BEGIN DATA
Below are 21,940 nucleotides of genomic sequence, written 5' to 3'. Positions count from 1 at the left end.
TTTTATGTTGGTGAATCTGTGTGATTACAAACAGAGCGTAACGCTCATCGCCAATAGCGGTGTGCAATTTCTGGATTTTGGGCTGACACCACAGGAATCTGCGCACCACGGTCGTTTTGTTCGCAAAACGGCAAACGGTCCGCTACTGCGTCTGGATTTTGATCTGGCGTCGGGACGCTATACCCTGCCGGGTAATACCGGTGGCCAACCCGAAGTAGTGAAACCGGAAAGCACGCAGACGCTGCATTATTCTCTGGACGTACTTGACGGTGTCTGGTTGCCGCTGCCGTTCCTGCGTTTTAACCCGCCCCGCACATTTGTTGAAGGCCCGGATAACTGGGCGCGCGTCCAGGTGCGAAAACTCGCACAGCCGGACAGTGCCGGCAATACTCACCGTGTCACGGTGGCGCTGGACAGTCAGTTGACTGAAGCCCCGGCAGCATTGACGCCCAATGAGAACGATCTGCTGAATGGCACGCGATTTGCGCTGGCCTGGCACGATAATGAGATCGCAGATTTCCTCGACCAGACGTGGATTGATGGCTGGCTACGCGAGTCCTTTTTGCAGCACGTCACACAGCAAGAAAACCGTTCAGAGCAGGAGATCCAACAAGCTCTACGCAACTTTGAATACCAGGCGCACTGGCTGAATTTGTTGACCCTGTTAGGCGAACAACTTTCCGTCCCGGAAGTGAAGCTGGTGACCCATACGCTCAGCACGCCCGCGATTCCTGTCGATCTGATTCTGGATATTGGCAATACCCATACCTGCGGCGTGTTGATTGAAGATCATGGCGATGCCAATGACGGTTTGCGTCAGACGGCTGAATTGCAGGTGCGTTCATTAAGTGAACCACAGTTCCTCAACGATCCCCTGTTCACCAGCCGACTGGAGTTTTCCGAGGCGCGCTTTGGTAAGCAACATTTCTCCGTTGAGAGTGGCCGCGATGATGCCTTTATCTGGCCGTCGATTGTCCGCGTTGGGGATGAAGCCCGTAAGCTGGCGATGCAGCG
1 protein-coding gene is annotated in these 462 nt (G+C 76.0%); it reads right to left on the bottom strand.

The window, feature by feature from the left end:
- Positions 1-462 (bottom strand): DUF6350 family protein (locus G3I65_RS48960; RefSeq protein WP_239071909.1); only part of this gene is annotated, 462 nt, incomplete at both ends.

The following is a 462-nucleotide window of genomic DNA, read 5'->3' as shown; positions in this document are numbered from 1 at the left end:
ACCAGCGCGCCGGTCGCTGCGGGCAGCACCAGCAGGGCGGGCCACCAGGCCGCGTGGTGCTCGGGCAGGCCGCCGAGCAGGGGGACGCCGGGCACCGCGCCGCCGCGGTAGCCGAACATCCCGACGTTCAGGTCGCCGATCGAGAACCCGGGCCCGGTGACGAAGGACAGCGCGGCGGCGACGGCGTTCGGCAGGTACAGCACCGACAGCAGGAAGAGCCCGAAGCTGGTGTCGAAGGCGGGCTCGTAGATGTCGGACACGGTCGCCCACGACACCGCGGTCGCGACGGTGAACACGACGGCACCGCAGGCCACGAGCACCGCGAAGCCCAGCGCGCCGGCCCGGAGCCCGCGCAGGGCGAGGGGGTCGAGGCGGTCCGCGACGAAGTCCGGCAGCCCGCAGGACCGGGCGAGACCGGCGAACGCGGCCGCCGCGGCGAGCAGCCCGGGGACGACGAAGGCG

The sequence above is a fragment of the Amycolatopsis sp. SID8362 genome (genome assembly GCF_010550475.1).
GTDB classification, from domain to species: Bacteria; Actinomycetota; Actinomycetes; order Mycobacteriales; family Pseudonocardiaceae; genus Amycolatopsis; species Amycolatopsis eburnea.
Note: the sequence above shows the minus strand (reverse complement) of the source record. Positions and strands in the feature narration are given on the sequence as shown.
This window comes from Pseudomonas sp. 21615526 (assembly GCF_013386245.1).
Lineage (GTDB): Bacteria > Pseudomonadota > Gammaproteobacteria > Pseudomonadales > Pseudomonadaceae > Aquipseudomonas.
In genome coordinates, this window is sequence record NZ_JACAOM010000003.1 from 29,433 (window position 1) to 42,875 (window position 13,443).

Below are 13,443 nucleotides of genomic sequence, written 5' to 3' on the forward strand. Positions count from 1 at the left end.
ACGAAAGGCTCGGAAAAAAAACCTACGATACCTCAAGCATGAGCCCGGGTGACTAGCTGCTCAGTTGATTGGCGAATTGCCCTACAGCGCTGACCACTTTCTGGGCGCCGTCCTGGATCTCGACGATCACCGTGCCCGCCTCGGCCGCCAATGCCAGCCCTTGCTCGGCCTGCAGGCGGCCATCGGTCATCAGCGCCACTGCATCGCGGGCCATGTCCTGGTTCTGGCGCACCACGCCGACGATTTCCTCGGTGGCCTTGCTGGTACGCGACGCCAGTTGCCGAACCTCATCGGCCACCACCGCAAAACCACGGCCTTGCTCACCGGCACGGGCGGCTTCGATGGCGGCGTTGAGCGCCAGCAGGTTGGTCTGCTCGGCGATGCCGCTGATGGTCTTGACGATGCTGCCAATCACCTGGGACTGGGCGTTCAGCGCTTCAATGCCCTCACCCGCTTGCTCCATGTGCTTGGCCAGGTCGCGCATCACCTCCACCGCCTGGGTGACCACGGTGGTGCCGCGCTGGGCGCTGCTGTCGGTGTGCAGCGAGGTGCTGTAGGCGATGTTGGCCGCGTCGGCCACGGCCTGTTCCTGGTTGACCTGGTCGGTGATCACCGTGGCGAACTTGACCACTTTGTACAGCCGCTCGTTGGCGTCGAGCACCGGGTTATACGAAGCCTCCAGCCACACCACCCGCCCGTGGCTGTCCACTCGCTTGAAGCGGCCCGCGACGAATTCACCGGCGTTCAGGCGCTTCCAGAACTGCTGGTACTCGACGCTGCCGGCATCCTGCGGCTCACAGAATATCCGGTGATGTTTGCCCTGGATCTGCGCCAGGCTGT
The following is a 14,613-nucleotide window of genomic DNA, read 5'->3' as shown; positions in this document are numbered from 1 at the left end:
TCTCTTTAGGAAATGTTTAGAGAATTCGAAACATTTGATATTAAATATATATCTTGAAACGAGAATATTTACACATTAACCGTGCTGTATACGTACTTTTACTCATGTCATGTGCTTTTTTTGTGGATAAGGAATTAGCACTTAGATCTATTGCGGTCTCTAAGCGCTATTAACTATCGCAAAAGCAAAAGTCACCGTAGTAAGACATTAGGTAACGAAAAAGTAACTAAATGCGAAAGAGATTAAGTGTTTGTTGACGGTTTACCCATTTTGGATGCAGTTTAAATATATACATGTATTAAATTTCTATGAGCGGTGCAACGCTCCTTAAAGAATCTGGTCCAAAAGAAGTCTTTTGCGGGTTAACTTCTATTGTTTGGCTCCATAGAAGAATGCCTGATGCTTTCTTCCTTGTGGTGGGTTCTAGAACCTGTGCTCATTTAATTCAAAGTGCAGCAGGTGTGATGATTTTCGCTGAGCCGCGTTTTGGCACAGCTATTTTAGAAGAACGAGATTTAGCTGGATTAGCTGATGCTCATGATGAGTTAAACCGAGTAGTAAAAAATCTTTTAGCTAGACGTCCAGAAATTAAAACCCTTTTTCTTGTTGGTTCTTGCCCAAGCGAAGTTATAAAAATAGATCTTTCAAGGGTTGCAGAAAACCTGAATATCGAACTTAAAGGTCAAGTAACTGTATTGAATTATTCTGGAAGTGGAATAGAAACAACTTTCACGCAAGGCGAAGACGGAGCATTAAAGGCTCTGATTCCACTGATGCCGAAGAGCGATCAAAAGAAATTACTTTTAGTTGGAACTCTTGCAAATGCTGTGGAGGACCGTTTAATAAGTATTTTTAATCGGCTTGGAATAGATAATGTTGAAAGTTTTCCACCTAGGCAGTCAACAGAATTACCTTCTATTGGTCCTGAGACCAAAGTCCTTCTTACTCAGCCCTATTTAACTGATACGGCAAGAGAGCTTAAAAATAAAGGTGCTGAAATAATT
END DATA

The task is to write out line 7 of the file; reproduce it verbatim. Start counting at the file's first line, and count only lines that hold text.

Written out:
ACCAGCGCGCCGGTCGCTGCGGGCAGCACCAGCAGGGCGGGCCACCAGGCCGCGTGGTGCTCGGGCAGGCCGCCGAGCAGGGGGACGCCGGGCACCGCGCCGCCGCGGTAGCCGAACATCCCGACGTTCAGGTCGCCGATCGAGAACCCGGGCCCGGTGACGAAGGACAGCGCGGCGGCGACGGCGTTCGGCAGGTACAGCACCGACAGCAGGAAGAGCCCGAAGCTGGTGTCGAAGGCGGGCTCGTAGATGTCGGACACGGTCGCCCACGACACCGCGGTCGCGACGGTGAACACGACGGCACCGCAGGCCACGAGCACCGCGAAGCCCAGCGCGCCGGCCCGGAGCCCGCGCAGGGCGAGGGGGTCGAGGCGGTCCGCGACGAAGTCCGGCAGCCCGCAGGACCGGGCGAGACCGGCGAACGCGGCCGCCGCGGCGAGCAGCCCGGGGACGACGAAGGCG